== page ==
2024 General Election

Why Nigel Farage’s anti-media election interference claims are so dangerous

With election day approaching, Nigel Farage has accused the media of undemocratic actions following a Channel 4 investigation revealing racist comments by a Reform UK canvasser. Farage claims media bias and election interference, echoing Donald Trump’s rhetoric.

Why Nigel Farage’s anti-media election interference claims are so dangerous

A s the headlines about alleged racism in Reform UK pile up, party leader Nigel Farage has stepped up his own campaign to paint the media as undemocratic.

With a week to go before election day, a Channel 4 undercover investigation caught a Reform canvasser on camera using racist language about Prime Minister Rishi Sunak, and saying the army should “just shoot” asylum seekers crossing the Channel. Reform has now dropped support for three of its candidates over a number of offensive comments, and a Reform candidate has defected to the Conservatives over the row.

Farage described the Channel 4 investigation as a “stitch-up on the most astonishing scale”. According to Farage, the canvasser was a paid actor set up by the broadcaster to make his party look racist. Reform has since reported Channel 4 to the Electoral Commission, accusing the broadcaster of election interference.

When Farage appeared on BBC’s Question Time the following day, audience members challenged him about the racist comments and asked why his party attracted extremists. Farage subsequently attacked the BBC for having “rigged” the audience. The organisation was a “political actor”, he claimed.

Speaking at a Reform rally in Birmingham over the weekend to an audience of 4,500 Reform supporters and canvassers, Farage attacked both the BBC and Channel 4 as partisan institutions not worthy of the label of public service broadcasters.

Accompanied by pyrotechnics and Union Jacks, Farage implied that the broadcasters, as part of the establishment, were conspiring to stop Reform in its tracks for fear of its success. He rehearsed this narrative in posts on X, framed as a POLITICAL INTERFERENCE ALERT.

This strategy of media populism is a mirror of US president Donald Trump’s rhetoric, and dangerous for democracy. It doesn’t just paint broadcasters as a scapegoat for Farage’s own electoral failure, it sets the scene for complaints of election rigging when the results come in on Friday morning.

Fake news, populist reality

It may be Trump who brought the phrase “fake news” into the mainstream, but Farage has long attacked the supposedly conspiring media elite as part of his populist approach.

Since his election to the European Parliament in 2014, Farage (then leader of Ukip) has repeatedly accused the BBC of bias and double standards. He has presented mainstream media as distorting reality (especially in connection with unfavourable representations of himself) in a way that interferes with people’s ability to practise their democratic rights.

He appears to have ramped up this rhetoric in the final weeks of the election campaign. Just in the last week, Farage has accused the Daily MailGoogle and Ofcom of “political interference” and “election interference” for various alleged mis- and under-representations.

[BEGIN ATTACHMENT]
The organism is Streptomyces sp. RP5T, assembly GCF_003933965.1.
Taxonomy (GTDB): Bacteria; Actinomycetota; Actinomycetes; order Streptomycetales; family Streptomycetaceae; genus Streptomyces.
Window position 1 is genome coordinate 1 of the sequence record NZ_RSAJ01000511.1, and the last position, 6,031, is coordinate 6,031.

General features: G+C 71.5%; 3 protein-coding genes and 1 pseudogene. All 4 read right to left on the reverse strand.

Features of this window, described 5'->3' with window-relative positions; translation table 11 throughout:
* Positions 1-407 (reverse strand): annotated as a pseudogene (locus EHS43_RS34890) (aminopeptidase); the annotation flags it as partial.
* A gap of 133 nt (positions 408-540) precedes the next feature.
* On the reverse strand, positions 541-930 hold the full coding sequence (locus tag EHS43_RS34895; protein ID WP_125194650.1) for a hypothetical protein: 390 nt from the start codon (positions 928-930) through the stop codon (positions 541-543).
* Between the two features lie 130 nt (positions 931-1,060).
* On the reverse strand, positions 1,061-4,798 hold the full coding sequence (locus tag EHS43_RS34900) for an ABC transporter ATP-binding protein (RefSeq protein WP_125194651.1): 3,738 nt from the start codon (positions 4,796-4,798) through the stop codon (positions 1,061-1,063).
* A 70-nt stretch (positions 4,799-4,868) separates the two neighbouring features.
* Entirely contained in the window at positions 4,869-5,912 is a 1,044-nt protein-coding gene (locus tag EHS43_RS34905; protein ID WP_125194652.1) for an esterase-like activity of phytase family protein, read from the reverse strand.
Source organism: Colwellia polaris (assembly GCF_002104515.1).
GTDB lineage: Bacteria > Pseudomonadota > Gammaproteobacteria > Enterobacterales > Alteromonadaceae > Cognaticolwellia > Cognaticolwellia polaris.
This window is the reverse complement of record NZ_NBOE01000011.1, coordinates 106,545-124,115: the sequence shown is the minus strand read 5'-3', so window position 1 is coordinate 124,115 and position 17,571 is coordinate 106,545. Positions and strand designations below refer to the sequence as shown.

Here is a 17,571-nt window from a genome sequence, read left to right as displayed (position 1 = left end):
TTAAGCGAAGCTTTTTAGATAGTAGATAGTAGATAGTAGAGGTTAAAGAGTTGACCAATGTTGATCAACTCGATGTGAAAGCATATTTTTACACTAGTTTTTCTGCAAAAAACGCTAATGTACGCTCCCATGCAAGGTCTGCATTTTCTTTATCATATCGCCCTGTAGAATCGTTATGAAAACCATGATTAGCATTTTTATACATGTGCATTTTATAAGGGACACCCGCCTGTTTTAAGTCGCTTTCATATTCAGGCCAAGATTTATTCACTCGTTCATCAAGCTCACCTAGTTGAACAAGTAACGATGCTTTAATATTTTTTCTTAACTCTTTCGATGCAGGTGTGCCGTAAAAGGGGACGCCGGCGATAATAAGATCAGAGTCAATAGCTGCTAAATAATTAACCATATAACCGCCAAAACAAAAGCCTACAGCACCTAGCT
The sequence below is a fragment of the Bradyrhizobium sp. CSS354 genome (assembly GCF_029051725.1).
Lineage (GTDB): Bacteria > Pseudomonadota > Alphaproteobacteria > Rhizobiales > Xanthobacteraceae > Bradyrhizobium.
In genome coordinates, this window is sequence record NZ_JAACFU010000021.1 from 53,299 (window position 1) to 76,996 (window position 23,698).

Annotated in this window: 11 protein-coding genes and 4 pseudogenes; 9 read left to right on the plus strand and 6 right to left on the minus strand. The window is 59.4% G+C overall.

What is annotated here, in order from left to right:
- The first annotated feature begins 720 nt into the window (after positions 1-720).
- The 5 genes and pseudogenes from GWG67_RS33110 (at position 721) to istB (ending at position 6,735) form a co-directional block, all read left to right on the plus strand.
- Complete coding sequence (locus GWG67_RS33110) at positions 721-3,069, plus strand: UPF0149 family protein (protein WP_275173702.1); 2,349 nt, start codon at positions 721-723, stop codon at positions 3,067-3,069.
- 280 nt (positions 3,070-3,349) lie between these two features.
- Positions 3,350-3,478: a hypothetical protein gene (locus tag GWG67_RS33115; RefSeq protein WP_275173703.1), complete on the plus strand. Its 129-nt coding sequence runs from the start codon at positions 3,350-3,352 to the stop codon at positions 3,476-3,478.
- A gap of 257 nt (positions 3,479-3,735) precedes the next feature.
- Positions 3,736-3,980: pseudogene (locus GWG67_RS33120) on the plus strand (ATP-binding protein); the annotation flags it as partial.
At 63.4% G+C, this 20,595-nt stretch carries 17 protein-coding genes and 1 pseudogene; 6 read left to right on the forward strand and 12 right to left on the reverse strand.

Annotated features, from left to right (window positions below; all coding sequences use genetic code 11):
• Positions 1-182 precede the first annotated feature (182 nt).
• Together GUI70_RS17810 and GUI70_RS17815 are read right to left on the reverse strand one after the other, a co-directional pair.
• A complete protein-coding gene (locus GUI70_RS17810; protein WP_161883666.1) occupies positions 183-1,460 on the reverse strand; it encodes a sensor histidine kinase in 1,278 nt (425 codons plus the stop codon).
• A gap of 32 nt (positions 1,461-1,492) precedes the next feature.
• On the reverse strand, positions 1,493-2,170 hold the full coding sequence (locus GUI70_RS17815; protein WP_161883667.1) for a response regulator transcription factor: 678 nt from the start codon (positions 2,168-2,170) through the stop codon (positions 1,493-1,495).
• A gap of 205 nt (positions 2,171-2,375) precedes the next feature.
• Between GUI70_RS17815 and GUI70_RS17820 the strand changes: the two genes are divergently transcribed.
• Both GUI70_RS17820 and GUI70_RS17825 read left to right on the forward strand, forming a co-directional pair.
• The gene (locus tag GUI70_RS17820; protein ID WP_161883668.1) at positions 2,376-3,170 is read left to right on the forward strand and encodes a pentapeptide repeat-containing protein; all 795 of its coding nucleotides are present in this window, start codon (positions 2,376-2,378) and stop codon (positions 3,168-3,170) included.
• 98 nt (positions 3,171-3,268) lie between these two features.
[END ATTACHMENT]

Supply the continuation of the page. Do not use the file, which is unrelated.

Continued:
He has now added TikTok to the list, saying they had suspended the live feed from Sunday’s rally because of alleged hate speech. This language and his repeated use of the term “rigged” to describe BBC’s Question Time audience are unlikely to be incidental. They are a striking imitation of Trump’s repeated accusations of the “rigged election” in the US since 2020.

This populist tactic serves two purposes. First, it uses Farage’s status as supposed persona non grata in establishment media circles as proof of his unorthodox truth-telling. As the Reform UK chairman, Richard Tice, introduced Farage at the rally, he complimented Farage’s bravery to stand up against a conspiring establishment, “to tell the truth … against all the pressure to stick at it”.

This self-portrayal of a certain truth-telling faculty is characteristic of populism. Untruthful claims and disinformation – such as some of Reform’s claims about climate change are presented as truth and often taken as such by supporters because they appear to be authentically performed. This authenticity-based understanding of truth is what Trump’s then-campaign manager Kellyanne Conway famously referred to as “alternative facts”.

In the story populists invent about political reality, the truthteller/leader is a saviour of the good people who are being misled by a self-interested and lying political and media establishment.

Preparing for the future

The second purpose of Farage’s tactic of anti-media populism is the long game. By accusing the media of interfering in his electoral success, he can claim after the election that his views have far greater support than the vote suggests. He can then use this claim to build even greater momentum behind him for the following election in five years’ time.

Farage has openly declared his intention to become prime minister in 2029 and to build a movement to that effect during the upcoming parliament. His increasingly Trumpian rhetoric – even launching his campaign with a promise to “make Britain great again” – and the threat this poses to British democracy should be foremost on voters’ and the incoming government’s minds in this election and beyond.



▪ This piece was originally published in The Conversation and re-published in PUBLIC SQUARE UK on 1 July 2024. | The author writes in a personal capacity.
Cover: Flickr/Gage Skidmore. (Licensed under a Creative Commons Attribution-ShareAlike 4.0 International License.)
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